How an Organizer Has Less

There are a lot of ways to have less. Buy less. Make less. Keep less. But, it's always easier said than done in our very capitalist, Keeping-Up-With-the-Jones' society. There's always pressure - from celebrities, media, friends, family, ourselves - to have the latest and greatest. And, after the last year we've all had, to make sure we never run out of the important things (remember all those empty shelves at the beginning of the pandemic?).

So, how does a person who makes a living on not only guiding people through the process of creating organized systems in their space, but also help them live with less do so herself? Of course, I can go on and on about one-in, one-out rules or the use of containers as a limit for how much of something I want to keep (side note: these are all super useful organizing strategies!), but instead I'm going to give you simple, easy, true examples of things I do at home to prevent more from entering or staying in my home.

I stopped using produce bags from the grocery store. I'm pretty sure every kitchen I've worked in has the inevitable bag of bags under the sink or in the pantry. It just sits there. It collects more. It grows in the night. To prevent that giant stash of unused plastic to take up space under my sink, I started using reusable fabric produce bags. I have handful that are either filled with produce in the fridge or empty inside the reusable grocery bags I take to the market. If they get dirty, I toss them in the laundry with the dishtowels before they go back in to the grocery bags.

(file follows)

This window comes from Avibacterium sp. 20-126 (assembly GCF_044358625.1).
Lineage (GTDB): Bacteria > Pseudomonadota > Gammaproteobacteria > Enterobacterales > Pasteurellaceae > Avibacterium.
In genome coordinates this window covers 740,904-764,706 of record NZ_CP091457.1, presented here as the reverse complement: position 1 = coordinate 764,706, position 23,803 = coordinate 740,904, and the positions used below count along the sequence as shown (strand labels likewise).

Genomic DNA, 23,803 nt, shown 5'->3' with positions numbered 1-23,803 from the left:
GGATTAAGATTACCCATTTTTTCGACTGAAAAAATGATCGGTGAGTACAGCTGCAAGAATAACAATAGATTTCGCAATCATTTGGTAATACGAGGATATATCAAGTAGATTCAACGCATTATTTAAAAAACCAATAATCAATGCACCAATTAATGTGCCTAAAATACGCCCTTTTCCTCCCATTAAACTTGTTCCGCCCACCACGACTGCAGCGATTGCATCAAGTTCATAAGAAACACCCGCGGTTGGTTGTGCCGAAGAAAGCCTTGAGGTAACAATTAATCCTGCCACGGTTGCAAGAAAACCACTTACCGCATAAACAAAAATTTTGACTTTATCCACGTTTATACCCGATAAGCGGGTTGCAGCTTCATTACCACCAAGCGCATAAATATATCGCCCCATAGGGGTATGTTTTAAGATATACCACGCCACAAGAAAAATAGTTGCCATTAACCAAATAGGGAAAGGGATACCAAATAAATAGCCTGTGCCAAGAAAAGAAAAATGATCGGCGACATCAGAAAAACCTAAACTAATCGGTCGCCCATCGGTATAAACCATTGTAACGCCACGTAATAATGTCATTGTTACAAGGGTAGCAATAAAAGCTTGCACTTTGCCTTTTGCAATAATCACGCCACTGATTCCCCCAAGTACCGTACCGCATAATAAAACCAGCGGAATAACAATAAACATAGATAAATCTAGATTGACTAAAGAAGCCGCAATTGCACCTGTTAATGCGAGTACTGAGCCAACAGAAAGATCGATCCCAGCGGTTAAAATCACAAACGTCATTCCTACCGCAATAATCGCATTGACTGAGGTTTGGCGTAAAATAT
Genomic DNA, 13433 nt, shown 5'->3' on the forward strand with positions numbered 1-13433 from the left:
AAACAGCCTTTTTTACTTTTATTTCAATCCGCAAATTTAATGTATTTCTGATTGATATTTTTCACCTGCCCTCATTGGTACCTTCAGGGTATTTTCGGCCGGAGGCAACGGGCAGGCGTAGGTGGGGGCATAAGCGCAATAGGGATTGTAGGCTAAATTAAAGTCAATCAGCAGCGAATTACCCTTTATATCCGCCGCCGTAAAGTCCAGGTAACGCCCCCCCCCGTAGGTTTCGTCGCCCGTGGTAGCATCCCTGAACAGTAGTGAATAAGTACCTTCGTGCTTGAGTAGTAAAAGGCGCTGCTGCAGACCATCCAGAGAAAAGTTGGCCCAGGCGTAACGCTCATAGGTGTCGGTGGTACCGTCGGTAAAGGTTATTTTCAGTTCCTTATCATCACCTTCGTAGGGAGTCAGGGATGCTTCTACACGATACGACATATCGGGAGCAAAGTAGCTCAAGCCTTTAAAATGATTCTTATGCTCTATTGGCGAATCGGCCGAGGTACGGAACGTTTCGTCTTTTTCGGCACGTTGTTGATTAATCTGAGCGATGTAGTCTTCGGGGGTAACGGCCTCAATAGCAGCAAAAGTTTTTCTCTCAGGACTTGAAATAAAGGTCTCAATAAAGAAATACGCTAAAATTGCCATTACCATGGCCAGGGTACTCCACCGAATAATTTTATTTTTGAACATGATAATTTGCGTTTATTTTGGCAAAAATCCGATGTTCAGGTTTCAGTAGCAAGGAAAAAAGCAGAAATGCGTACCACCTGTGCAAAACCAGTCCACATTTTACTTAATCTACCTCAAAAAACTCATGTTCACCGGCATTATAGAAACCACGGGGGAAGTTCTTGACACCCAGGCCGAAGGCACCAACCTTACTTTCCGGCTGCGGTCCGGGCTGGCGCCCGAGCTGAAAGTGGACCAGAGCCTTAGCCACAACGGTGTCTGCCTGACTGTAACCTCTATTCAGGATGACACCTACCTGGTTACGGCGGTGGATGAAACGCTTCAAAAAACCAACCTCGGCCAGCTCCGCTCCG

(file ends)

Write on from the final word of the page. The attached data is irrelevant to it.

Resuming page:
I use a grocery list. My kitchen isn't huge, and there isn't a pantry. Don't get me wrong, I'd love to have shelves full of cans and bags and a small store of my own ingredients available at all times. But, I just don't have the space for it. So, I make a list before every shopping trip. I cross reference it before I go to the store with what's already in the cabinets. For the most part, I stick to it, minus the occasional, "Oh, how did that Nutella fall into the basket?"

If something is supposed to leave the apartment, it sits in front of the door. A store return? Bagged up with the receipt, hanging on the door handle. A bag of donations? Sitting on top of my shoes. Electronics recycling? With my work bag. If it's not supposed to stick around, I'm going to put it in the most obvious place I can to get it out as soon as possible.

When the seasons change, I inspect. When it's cold enough to start wearing hats and gloves again, I pull them all out. I assess if they're still something I'd wear. I donate those that don't make the cut. When it's finally warm enough to wear shorts again, I try them all on (Booo!) to see if the zippers still zip all the way up. If they don't, they're added to the donation bag. 

Nothing sticks around longer than it should. Space is at a premium. Not because there are so many belongings to try and squish into this home. Rather, because I want the space to enjoy my time. My home. My space.

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